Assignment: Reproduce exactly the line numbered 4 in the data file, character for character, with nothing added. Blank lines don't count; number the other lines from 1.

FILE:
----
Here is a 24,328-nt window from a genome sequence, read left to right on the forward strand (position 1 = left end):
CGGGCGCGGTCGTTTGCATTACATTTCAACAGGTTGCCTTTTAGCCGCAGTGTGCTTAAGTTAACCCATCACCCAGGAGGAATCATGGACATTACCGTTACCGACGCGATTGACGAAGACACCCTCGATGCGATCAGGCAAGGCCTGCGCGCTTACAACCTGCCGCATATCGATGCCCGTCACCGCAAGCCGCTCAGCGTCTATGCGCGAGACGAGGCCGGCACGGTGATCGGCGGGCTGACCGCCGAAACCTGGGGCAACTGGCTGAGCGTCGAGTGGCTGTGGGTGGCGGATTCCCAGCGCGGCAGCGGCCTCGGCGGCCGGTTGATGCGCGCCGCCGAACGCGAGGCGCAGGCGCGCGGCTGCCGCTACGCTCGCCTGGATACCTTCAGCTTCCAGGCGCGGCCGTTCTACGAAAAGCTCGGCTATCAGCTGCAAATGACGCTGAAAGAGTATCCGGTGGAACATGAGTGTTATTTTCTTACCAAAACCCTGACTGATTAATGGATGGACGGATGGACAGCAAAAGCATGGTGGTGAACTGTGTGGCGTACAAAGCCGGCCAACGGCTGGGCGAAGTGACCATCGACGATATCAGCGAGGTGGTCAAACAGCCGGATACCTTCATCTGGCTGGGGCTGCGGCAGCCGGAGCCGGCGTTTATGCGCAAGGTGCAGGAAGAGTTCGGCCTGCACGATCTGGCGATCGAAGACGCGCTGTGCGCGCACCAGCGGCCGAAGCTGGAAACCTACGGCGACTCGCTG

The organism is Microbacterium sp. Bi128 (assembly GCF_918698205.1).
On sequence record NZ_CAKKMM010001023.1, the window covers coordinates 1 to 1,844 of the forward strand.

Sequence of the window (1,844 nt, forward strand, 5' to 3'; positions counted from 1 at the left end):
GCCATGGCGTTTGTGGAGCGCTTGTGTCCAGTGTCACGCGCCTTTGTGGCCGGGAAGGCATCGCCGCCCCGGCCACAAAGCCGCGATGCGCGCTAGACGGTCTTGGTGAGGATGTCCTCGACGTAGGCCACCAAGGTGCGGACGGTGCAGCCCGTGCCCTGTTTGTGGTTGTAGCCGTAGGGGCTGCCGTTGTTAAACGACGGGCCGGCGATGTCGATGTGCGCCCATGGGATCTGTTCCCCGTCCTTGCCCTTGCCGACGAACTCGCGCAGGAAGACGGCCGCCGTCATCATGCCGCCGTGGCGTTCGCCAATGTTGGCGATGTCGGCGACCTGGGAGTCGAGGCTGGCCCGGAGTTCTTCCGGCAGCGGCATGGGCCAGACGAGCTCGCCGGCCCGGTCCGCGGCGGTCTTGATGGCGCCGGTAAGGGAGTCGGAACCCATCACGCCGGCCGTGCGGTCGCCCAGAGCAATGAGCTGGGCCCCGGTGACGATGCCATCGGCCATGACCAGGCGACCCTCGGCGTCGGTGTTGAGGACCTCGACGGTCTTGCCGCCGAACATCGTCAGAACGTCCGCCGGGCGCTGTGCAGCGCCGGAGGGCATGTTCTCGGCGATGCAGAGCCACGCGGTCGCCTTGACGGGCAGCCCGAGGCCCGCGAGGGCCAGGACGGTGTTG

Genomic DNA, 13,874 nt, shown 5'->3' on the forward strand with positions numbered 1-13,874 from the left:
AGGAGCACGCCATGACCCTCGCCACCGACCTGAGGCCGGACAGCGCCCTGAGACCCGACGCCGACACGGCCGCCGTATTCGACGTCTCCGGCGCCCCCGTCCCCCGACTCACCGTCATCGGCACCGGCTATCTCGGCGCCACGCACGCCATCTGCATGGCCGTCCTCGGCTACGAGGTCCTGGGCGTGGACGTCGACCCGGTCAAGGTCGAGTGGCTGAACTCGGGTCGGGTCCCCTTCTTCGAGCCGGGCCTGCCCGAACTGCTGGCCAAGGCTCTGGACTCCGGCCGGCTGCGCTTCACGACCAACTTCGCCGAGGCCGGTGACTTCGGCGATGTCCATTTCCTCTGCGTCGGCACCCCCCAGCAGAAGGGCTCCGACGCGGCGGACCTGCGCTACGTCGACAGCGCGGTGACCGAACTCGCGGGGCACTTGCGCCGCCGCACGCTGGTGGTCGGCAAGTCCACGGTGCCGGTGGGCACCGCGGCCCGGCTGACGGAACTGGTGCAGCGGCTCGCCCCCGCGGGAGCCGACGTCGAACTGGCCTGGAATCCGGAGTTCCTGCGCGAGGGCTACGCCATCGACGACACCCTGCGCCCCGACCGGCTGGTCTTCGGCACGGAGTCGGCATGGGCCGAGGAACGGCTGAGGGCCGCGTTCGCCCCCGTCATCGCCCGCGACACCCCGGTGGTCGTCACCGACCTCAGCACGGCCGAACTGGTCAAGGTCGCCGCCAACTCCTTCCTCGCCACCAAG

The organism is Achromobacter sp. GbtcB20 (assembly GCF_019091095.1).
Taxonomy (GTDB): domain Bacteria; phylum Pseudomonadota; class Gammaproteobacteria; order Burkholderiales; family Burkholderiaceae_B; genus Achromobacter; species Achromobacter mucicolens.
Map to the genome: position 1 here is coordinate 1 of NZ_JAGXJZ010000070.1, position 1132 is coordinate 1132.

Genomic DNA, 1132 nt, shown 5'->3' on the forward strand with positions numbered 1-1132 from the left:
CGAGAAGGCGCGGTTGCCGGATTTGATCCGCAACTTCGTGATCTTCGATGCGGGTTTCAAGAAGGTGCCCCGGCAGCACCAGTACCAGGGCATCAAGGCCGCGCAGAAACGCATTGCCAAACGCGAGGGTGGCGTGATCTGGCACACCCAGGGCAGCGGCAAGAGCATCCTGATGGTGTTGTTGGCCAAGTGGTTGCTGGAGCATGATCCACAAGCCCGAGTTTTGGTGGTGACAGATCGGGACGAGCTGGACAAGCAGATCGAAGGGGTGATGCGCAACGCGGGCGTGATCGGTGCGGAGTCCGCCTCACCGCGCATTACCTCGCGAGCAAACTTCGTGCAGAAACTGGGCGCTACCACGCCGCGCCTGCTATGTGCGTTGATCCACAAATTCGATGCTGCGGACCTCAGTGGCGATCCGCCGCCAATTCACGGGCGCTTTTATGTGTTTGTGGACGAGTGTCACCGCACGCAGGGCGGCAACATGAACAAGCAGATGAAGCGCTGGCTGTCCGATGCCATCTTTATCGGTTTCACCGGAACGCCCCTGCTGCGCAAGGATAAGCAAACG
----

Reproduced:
On sequence record NZ_CAKKMM010001023.1, the window covers coordinates 1 to 1,844 of the forward strand.